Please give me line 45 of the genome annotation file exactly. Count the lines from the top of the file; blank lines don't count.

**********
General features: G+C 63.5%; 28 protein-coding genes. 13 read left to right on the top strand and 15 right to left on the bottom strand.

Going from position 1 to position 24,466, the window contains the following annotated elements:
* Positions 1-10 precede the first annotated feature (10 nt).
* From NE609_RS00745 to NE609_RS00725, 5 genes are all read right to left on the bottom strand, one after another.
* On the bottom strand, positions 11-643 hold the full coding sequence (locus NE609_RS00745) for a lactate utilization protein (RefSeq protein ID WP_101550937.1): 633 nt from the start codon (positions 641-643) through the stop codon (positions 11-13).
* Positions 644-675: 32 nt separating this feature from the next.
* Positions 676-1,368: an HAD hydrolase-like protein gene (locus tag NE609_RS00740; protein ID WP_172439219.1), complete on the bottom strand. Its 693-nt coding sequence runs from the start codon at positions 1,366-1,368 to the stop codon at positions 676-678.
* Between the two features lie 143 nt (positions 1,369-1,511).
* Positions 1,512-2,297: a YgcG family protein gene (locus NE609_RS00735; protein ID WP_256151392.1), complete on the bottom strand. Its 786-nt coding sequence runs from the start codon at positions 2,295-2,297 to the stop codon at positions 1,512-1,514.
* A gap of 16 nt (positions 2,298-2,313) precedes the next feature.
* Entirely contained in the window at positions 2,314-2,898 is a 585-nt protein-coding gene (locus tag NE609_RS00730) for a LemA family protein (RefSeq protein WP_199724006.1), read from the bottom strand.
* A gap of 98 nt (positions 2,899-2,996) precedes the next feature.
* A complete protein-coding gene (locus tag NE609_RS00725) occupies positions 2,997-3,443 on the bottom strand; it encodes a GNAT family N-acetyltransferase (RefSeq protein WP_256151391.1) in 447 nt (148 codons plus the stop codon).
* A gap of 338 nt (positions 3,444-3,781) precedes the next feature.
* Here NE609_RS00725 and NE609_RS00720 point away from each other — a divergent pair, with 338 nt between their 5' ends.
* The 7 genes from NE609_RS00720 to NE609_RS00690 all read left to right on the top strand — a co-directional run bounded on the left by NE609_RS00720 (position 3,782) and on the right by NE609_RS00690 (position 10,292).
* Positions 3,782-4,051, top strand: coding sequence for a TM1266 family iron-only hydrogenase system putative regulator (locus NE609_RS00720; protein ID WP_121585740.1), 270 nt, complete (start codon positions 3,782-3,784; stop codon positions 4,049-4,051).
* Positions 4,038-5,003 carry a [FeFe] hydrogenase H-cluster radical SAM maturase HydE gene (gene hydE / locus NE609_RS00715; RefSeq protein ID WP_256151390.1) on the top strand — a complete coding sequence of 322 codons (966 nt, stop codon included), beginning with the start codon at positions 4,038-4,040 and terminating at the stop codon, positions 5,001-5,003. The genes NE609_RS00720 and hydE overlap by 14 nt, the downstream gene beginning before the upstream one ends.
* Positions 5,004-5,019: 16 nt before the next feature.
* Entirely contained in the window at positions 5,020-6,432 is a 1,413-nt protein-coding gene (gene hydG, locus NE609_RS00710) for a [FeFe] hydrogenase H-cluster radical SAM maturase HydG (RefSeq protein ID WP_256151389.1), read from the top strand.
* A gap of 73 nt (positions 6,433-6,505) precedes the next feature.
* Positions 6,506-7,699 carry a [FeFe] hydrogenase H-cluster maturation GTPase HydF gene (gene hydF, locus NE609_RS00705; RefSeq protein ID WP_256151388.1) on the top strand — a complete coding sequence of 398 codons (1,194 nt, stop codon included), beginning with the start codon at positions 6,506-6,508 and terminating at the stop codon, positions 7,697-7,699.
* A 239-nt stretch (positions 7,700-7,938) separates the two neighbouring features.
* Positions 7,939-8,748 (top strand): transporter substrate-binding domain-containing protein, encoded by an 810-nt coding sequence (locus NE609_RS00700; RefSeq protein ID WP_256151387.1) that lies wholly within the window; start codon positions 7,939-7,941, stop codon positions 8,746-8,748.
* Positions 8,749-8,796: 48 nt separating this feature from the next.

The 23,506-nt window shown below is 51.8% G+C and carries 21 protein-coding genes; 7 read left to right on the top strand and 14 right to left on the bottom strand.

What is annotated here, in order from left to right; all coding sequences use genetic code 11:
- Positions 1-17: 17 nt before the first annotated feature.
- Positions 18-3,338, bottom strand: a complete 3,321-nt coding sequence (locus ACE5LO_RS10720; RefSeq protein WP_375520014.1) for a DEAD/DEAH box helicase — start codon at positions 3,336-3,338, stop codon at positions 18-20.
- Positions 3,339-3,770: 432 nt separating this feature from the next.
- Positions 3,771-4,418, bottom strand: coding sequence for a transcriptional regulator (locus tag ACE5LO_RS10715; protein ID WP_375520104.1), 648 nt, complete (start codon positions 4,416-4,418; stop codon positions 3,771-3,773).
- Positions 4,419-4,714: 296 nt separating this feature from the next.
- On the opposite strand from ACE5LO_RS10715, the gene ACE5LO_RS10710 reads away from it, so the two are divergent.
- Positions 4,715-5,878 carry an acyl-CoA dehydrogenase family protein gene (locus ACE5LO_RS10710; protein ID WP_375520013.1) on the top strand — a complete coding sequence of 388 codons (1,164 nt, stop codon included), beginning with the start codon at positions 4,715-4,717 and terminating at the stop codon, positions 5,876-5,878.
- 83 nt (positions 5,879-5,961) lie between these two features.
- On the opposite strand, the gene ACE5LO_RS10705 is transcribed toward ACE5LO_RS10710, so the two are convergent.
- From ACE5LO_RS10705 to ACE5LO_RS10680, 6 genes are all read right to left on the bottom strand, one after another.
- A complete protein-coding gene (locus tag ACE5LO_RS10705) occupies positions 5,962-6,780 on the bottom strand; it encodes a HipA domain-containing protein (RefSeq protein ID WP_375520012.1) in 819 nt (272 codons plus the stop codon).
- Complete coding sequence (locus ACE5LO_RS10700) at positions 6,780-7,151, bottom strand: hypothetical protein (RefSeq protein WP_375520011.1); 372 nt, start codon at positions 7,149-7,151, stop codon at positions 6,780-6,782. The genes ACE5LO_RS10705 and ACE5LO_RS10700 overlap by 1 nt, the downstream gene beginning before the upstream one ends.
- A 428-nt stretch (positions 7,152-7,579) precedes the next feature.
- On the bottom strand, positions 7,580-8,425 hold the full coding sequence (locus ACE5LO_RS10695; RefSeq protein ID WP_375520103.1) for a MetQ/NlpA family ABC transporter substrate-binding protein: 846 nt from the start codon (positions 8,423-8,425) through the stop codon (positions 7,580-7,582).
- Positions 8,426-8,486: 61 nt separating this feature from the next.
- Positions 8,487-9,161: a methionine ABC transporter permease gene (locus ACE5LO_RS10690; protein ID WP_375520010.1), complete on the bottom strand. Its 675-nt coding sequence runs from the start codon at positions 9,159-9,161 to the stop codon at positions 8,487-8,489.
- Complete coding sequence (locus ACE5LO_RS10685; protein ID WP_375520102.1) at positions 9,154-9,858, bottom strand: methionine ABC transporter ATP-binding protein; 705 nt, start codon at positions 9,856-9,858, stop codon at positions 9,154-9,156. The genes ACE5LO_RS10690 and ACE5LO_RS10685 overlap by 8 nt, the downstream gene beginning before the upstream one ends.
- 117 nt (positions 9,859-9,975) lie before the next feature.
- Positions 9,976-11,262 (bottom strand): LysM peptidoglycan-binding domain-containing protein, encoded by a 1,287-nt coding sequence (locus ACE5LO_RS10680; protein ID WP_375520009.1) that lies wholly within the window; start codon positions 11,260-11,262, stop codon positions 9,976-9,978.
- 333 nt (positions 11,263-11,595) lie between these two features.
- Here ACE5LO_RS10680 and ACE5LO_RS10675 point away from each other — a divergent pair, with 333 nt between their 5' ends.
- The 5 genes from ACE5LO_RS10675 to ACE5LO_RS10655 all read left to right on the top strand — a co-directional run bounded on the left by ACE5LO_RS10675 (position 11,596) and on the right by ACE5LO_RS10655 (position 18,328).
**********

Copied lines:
- 117 nt (positions 9,859-9,975) lie before the next feature.